After decades of campaigning, Lenton still couldn’t overlook the lack of equality in Britain and beyond. She organised the Rothesay summer campaign, a Glasgow-based movement in 1930 that targeted people on holiday with a message of equality. Lenton protested alongside Margaret McCann, who was 18 at the time. In an interview, McCann recalled how Lenton was subjected to vicious heckling from the crowd during her campaign speech, with people shouting “a woman’s place is in the home.”
Despite her 5’2” frame, Lenton would reportedly “pull herself up to her full height, gather her coat around her and say, ‘there are two million surplus women. How can these women have homes if the only home a woman is supposed to have is her husband’s and there are two million men short?’” You can’t argue with her logic, and according to McCann, neither could the men in Glasgow, “these wee men didn’t have a chance. When Lenton challenged them, they would shuffle around sheepishly and often slink away.”
Lilian Lenton may not be a household name like Leicester’s Alice Hawkins, but her contribution to the women’s equality movement is undoubtable.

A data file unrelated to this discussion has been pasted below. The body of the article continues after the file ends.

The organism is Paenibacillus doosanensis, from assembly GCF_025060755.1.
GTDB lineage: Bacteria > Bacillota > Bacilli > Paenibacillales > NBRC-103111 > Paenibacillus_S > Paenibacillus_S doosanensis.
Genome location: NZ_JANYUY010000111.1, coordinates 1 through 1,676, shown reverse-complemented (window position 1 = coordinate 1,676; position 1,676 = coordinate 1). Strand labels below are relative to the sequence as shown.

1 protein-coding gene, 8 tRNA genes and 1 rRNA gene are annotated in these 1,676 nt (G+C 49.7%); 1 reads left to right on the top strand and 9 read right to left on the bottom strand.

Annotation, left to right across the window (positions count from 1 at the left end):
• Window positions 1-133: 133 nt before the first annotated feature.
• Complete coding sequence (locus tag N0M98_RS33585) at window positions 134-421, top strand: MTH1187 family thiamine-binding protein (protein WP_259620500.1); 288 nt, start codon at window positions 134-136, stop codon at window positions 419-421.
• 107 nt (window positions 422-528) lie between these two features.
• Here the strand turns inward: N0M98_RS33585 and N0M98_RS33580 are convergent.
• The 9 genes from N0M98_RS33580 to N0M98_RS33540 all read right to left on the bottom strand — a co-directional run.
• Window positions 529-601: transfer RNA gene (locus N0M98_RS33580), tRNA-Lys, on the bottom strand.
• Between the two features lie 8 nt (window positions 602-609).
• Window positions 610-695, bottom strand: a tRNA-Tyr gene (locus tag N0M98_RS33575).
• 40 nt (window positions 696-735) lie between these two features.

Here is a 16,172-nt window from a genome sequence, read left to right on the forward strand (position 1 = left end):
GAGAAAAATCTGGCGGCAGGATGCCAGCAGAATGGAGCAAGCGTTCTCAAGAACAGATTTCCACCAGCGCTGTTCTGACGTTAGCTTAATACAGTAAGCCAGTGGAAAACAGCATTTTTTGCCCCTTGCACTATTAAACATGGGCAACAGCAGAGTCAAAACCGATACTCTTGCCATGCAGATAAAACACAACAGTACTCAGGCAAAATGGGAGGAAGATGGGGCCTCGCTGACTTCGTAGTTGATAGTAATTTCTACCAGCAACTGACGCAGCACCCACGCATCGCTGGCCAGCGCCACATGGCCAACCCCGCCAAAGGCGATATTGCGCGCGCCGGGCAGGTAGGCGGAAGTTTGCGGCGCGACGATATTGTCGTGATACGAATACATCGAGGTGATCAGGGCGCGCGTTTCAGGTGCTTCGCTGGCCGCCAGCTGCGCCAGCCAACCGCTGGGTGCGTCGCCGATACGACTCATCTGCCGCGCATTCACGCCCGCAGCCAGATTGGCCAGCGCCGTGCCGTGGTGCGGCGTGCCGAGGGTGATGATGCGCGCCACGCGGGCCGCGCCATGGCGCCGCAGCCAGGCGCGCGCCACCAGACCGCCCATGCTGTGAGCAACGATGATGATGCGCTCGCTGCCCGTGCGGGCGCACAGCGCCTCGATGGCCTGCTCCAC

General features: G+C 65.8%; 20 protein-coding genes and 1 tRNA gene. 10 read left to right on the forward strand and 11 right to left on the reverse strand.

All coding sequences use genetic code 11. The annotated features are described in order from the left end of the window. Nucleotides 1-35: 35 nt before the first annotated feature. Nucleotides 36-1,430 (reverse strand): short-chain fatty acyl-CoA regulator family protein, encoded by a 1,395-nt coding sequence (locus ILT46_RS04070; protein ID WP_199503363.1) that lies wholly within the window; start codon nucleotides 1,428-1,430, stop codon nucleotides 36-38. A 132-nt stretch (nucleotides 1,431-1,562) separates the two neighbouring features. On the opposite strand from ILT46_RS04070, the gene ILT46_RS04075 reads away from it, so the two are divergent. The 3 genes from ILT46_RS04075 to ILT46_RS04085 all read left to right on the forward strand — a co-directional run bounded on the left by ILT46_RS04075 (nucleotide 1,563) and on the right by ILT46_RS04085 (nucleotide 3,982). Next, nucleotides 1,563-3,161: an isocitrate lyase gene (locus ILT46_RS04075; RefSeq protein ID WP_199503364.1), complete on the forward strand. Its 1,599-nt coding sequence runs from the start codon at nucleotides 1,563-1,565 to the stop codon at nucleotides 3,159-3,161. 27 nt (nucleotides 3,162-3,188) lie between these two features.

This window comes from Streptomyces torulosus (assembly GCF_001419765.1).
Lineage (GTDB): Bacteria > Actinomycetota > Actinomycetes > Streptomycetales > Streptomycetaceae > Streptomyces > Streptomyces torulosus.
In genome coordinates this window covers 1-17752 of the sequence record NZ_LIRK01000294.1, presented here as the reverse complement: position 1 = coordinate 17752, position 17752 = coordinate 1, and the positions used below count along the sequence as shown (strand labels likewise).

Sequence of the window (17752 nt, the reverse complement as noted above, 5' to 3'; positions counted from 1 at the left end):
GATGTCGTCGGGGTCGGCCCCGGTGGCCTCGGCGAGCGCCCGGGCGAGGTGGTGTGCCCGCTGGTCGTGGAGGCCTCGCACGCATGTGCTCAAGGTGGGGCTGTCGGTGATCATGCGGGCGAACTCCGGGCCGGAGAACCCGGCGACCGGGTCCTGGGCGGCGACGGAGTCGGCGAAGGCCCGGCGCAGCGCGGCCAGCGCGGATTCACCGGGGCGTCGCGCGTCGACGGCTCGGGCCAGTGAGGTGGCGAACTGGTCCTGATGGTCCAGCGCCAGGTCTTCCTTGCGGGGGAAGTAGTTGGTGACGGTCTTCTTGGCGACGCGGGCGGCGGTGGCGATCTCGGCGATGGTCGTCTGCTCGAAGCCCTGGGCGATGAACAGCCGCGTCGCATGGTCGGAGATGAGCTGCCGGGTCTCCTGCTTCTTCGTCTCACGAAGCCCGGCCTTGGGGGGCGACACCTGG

Lenton, who lived by the suffragette motto “deeds not words” proved that even in her darkest moments, she was a fighter. There was one moment in court where Lenton interrupted the court clerk, who replied, “Miss Lenton, don’t you think you have made enough protest for the time being?” The Leicester Pimpernel simply replied: “I have made nothing like sufficient protest.”
In the words of Lenton herself, “I was extremely annoyed at the difference between a boy and a girl, and when I grew up and saw the opportunities that boys had, and those that girls and women had, of course that just increased the feeling. Why should God be male?”
From her early years as a devious firestarter, to her later involvement in the war, to her continued campaigning for women’s rights: the Leicester Pimpernel dedicated her entire life to women’s right to vote.